• Steve Barbar Uses A Lifetime of Learned Skills to Translate Musicianship Through Electronics

NAME: Steve Barbar
TITLE: President
COMPANY: LARES Associates/E-Coustic Systems
SILENT PARTNER: Over the years, countless numbers of patrons enjoyed performances where his systems are installed without knowing the technology at work.SCN: At what point in your life did you realize you were destined for a career in audio?
Steve Barbar: I have always been curious about electronics and audio. I grew up with crystal radio kits, rebuilt tube radios, and had my first reel-to-reel when I was 10. I played electric guitar in my teens, and was fortunate to meet some very talented jazz musicians who were my age. I realized that I could commit 12 hours a day for the next 20 years and maybe come close to their talent, or I could use skills that I had garnered to faithfully translate their musicianship through electronics—either to a recording medium, or to an audience though a sound system.SCN: Was there one “missing element” in audio systems and acoustic design that provided the impetus for your development of LARES at Lexicon in the 1980s?
SB: The concept using electro-acoustic tools to alter room acoustics is almost as old as electricity itself. Early systems implemented in the 1960s and 1970s were very complex, and provided negligible adjustability. Also, components built at that time had numerous reliability issues. Dr. David Griesinger (Lexicon’s chief scientist, who developed the first viable digital reverb) and I were asked to determine if there was a practical solution. LARES was the culmination of that research, and the Elgin Theatre in Toronto, ON, Canada was the first installation. The “missing element” constitutes acoustical conditions that are optimum for a performance—both for the artists as well as the audience. Reconstructing a building every day in order to provide optimal acoustics for different ensembles is a bit impractical. Our systems achieve this for a wide variety of programming without radically changing the architecture to accommodate different requirements.

Steve Barbar

SCN: What is the most satisfying aspect of treating a formerly nightmarish space and creating a beautiful new acoustic signature?
SB: It makes listening to music enjoyable, and when it is optimum the experience transcends listening. This is when the music can send a chill, or raise the hair on your neck. When the music is this engaging, you want to come back for the same experience.

SCN: LARES helped bring indoor concert sound outdoors at Millennium Park in Chicago. How does the audience benefit from such a treatment?
SB: We have a number of successful outdoor installations. One of the greatest benefits is that outdoor installations provide a more common musical experience throughout the venue. In a hall, the perception of direct sound may change at different locations—in contrast the reverberation remains similar. Outdoor sound reinforcement systems typically amplify only the direct sound. Adding reverberation helps, but this is a vastly different than a good seat in a hall, or any immersive sonic experience. The reflections and reverberation building from a multitude of directions are the “missing element” in outdoor sound. Additionally, the decay of the reflections and reverberation helps to mask intrusive noise, making the experience more immersive. As you walk from the perimeter of Millennium Park onto the lawn or seating area you can “feel” the change in the music.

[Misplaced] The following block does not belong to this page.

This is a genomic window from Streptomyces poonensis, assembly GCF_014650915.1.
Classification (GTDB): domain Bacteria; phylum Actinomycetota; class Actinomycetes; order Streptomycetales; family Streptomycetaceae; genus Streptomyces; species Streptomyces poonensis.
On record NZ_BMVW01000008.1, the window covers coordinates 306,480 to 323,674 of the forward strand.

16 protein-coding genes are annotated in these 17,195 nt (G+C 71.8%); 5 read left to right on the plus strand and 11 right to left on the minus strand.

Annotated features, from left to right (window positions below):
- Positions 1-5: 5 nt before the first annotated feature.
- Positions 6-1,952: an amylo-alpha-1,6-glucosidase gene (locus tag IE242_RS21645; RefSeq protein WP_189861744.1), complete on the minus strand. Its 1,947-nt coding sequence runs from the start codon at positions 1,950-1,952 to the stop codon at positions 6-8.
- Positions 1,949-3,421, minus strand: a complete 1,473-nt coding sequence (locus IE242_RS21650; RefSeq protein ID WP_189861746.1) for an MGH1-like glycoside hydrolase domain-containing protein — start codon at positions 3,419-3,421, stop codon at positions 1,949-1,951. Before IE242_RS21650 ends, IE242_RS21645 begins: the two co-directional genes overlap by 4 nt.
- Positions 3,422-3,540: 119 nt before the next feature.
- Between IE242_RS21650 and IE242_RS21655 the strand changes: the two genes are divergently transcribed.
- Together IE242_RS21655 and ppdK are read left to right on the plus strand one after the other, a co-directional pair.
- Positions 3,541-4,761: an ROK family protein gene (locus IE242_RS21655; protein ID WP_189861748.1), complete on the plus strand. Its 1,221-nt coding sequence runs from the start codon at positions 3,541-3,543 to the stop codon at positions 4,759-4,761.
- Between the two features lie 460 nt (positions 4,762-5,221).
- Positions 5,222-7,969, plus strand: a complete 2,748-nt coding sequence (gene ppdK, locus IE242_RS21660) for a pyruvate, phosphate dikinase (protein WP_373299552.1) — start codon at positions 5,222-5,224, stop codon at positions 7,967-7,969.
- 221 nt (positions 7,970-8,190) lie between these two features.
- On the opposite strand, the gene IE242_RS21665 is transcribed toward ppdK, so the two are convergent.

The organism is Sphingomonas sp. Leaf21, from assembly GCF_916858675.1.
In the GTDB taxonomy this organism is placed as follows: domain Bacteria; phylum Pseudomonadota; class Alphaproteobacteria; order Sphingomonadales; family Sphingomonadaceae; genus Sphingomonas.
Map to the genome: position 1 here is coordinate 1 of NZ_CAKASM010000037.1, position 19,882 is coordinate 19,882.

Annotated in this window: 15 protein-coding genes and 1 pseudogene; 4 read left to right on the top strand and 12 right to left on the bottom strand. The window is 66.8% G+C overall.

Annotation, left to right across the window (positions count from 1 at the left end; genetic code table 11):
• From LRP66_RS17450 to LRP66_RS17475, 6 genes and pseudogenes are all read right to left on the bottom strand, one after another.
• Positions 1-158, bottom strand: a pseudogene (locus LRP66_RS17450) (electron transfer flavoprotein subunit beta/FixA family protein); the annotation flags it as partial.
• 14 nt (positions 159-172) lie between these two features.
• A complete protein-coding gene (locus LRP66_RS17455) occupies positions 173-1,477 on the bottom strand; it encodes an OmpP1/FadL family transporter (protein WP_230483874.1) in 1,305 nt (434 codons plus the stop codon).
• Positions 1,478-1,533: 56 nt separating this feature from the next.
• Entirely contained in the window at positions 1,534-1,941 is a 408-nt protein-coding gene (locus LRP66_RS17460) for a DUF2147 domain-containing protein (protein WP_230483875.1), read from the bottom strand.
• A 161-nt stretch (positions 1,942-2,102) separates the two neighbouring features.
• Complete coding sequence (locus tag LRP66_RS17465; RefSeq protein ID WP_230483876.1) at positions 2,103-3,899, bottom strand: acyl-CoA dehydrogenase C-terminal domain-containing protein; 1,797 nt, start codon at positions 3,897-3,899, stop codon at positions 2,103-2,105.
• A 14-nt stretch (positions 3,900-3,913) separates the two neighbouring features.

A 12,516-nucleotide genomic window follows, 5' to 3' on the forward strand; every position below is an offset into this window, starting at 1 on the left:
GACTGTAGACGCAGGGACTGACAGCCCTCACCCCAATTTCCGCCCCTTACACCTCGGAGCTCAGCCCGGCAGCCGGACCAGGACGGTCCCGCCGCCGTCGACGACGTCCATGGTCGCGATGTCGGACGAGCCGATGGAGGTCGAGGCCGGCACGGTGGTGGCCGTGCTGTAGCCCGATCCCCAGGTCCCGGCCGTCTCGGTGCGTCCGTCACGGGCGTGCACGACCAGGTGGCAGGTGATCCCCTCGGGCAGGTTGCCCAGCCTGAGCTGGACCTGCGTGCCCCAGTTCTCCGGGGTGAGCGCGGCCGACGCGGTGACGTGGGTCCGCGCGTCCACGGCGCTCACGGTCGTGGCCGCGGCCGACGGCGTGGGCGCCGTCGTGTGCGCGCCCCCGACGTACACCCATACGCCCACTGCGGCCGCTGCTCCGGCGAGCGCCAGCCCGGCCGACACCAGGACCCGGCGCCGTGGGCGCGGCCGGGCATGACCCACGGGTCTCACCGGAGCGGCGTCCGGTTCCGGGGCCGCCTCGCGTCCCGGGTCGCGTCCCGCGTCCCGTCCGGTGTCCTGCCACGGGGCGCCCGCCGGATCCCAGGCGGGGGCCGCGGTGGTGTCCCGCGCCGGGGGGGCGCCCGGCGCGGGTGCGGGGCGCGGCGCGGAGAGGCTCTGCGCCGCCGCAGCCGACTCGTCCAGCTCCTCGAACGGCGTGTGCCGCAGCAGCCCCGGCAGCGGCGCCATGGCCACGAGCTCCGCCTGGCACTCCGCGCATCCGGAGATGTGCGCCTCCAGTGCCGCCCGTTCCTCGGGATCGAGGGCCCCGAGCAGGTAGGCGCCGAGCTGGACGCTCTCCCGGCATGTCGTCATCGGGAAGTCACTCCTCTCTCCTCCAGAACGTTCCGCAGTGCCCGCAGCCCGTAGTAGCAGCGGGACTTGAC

SCN: Where do you see electro-acoustic enhancement headed in the future?
SB: Our systems are installed in a wide range of applications including music performance and rehearsal, worship, recording, drama, training, conferencing, etc. New venues specifically designed to utilize this technology are growing exponentially. Many existing installations wish to broaden their artists and programs. Our new hardware makes it practical to offer platforms targeted for specific markets; thereby lowering entry level cost which makes the technology a tool of choice for a wider range of applications.

The advent of digital audio has dramatically shifted expectations for sonic quality. Simply put, we expect that the artist performing will be intimate and clear with optimum spaciousness, envelopment and reverberant decay. We expect the person speaking will be intelligible and articulate with optimum support from reflected energy. We expect that in a place like a house of worship, that this will somehow magically take place even thought the requirements for music conflict directly with the requirements for the spoken word.

Before the invention of digital reverberation, it was difficult if not impossible to optimize the ambience in recorded music. One only needs listen to recordings made before World War II to hear the fundamental difference in recording technique when compared to modern recordings. Digital reverberation provided the means to adjust the acoustic conditions based solely on the nature of the music or sound source. Hence, we have a 30 year record of recorded music with acoustical characteristics determined in this manner. This record points out how similar human hearing is across the species, and our general preferences for acoustic conditions. If we fundamentally wanted something else, the record would have been different.

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